If you happen to be a China expat, no doubt you have a crazy story to tell. I may feel like an old China hand myself at this point, but I came in 2008...moreIf you happen to be a China expat, no doubt you have a crazy story to tell. I may feel like an old China hand myself at this point, but I came in 2008 just as the last of the real wildness was getting homogenized. I have my own stories, but nothing like the best of these. Somehow editor Tom Carter has captured the cream of the crazy China experiences, and what a read it is.
Like any anthology, it can be hit or miss. However, there are no great misses, only adequate stories lost among the truly memorable. From famed “Oracle Bones” author Peter Hessler’s story of refugee thieves at the North Korean border in “View from the Bridge”, to Michael Levy’s opening “Selling Hope” about crooked English teachers (a theme very familiar to anyone living here), every account is solid and interesting and the consistent quality is impressive. But it seems to get darker as the book reaches its conclusion, and I for one appreciated that. Charming expat family stories – such as Aminta Arington’s “Communal Parenting” and Susan Conley’s “Where There Are Crowds” – give way to tales of extremely illegal activity detailing the underbelly of Chinese society – of which I will list my favorites below. Thing about China though, is the dark underbelly is never that well-hidden and we all knew it was there the entire time...
My personal favorites: “Stowaway by Pete Spurrier, about hardcore backpacking and sneaking through trains and living on the edge of running out of money and visas; “Diplomacy on Ice” by Rudy Kong details the world of Northern hockey with a healthy does of extreme bloody violence; “You Buy Me Drink?” by Nury Vittachi details easily-impressed gangsters and scammers; “One of the People” by Bruce Humes might be the most terrifying of all, about being mugged and his time in a Shenzhen hospital almost getting his hand amputated, and yet horrifying though may be it’s always written with lighthearted humor; “Thinking Reports” by Dominic Stevenson is another downer, an excerpt from the hash-smuggling author’s time in a Shanghai prison writing propaganda reports, and as serious a situation as it is he never wants any pity only to tell his story; and “Empty from the Outside” by Susie Gordon covers more drugs and call girls all while living the highlife.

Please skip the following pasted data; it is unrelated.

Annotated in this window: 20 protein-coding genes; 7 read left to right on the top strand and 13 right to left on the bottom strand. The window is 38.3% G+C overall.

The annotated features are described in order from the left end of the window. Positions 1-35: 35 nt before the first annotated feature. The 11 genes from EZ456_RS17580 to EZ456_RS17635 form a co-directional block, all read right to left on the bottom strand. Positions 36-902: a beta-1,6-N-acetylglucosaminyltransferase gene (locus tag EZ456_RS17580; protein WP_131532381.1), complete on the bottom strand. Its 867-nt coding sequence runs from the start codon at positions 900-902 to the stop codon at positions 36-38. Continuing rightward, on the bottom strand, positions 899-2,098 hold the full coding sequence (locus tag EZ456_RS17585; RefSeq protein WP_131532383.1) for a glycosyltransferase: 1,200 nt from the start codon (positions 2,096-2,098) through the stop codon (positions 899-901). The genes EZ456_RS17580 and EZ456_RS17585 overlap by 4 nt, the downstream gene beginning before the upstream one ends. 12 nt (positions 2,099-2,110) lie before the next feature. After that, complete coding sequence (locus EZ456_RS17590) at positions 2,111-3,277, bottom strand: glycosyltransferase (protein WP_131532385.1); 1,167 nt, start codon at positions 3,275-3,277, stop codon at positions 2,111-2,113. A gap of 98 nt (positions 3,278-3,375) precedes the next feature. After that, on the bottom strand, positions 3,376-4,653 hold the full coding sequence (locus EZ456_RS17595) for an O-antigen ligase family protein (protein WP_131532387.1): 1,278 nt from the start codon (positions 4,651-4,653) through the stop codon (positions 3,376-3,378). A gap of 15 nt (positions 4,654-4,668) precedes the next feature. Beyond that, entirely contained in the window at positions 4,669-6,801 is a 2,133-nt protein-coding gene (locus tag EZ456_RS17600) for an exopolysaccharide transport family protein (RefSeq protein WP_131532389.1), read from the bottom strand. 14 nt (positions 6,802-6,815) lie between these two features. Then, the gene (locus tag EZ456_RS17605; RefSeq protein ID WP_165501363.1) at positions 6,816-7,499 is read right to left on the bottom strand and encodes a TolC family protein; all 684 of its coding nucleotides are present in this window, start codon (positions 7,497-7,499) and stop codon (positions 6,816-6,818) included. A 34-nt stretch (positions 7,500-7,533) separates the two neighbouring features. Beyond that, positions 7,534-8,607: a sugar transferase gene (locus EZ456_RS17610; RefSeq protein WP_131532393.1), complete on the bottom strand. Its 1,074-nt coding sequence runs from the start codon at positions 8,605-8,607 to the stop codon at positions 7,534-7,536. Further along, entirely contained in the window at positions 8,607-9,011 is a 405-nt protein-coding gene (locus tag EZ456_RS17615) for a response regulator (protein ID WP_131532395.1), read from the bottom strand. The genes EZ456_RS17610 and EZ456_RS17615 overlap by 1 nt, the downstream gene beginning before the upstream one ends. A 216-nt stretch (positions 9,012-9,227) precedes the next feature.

Finally, the namesake story “Unsavory Elements” by the infamous Tom Carter. If you haven’t heard, he goes to a brothel. It’s really not as offensive as I was expecting, it’s one of the funniest pieces and gives an important yet irreverent insight into what’s really goes on after late nights of partying in this country.
A unique book with a unique take on China, with none of the standard journalistic flair and dull economic theories. This is about real life and a real window into the emerging soul of the rising Middle Kingdom. There is something for everyone in the midst of all these talented storytellers. While it was very entertaining to me as an expat, I would recommend this book most of all to people who have never even been to China. The world should know, these are the real stories of this insanely fascinating land.(less)